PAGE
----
How is the removal of all that is historic ‘embellishment’?

Every time I read that dreaded word ‘embellishment’ it is like a dagger to my heart, because I know the powers that be are going to take something which has character and history and just screw it up.

Joe Attard Kingswell pedestrian stairs in Balluta
Joe Attard Kingswell pedestrian stairs in Balluta

I’m going to ask all the ministers reading this: when you travel around Europe’s oldest cities, what do you see? For example, do you see the mayors of Italian towns and villages demolishing their old steps? Is everything which is over 50 years old being destroyed to make way for grey slabs, glass and steel? Are they going around their hometowns and razing everything to the ground to be replaced by shiny, new structures which are as stark, clinical and minimalist as a trendy (but charmless) new hotel with no soul?

Honestly, every time I read that dreaded word ‘embellishment’ it is like a dagger to my heart, because I know the powers that be are going to take something which has character and history and just screw it up.

My conclusion is that a bunch of philistines are making these decisions.

For many people, the design we were presented with, which will see the demolishing of the Balluta steps to be replaced by a modern alternative, was the last straw. Friends of mine who grew up in the area spoke about how this broke their heart and made them want to cry. I don’t blame them, especially on learning that this has the blessing of the St Julian’s local council.

Why should our country be left in the hands of people who seem to have no clue about what makes Malta beautiful? All they want to do is use their power and authority to meddle and change things with no concept of how to tastefully restore what needs to be restored (and probably grant a juicy contract or two to friends of friends).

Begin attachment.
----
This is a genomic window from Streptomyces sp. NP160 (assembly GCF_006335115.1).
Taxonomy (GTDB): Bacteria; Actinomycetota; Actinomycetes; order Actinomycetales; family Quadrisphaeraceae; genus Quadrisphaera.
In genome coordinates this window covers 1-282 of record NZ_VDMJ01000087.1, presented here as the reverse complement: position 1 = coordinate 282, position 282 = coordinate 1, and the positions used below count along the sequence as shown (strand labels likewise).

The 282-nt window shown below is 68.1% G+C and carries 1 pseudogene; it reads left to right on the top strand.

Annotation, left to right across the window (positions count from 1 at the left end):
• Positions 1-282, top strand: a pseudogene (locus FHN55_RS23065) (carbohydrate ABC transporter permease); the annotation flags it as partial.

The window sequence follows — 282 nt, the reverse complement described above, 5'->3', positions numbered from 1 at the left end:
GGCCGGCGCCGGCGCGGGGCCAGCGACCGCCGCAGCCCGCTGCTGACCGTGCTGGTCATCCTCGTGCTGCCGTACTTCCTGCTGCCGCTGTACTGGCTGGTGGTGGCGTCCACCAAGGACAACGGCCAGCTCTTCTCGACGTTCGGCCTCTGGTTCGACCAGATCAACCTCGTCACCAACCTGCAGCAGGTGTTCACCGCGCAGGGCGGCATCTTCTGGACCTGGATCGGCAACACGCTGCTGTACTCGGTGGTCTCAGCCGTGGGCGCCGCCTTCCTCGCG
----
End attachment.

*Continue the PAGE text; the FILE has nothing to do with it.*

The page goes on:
All this could be avoided if they went to qualified experts in the field for advice. It is not as if this nation is lacking in talented designers and architects who have a healthy respect for history.

One such designer is Caroline Ciantar-Barbara who shared her idea of what could be done instead: a simple, yet picturesque design which blends beautifully with the surroundings. To quote her impassioned plea:

“Can we please not spend 450k euros on a design which was proposed in 2017 prior to launching the guidelines to protect historic buildings and monuments. This was somehow still approved in 2020.

A huge mistake about to happen with Grade 1 Balluta Buildings directly abutting this alien design, Grade 1 Karmnu Church 36 meters away, and the Grade 2 row of townhouses directly adjacent.

Not an inch of franka stone proposed... Glass railings?! Grey Plaster? Grey Floors? No Trees?!

I appreciate the attempt to turn this into a public space, however we can do better. Here's a simple sketch of something a little more respectful to the surroundings. You are still in time to reverse this!”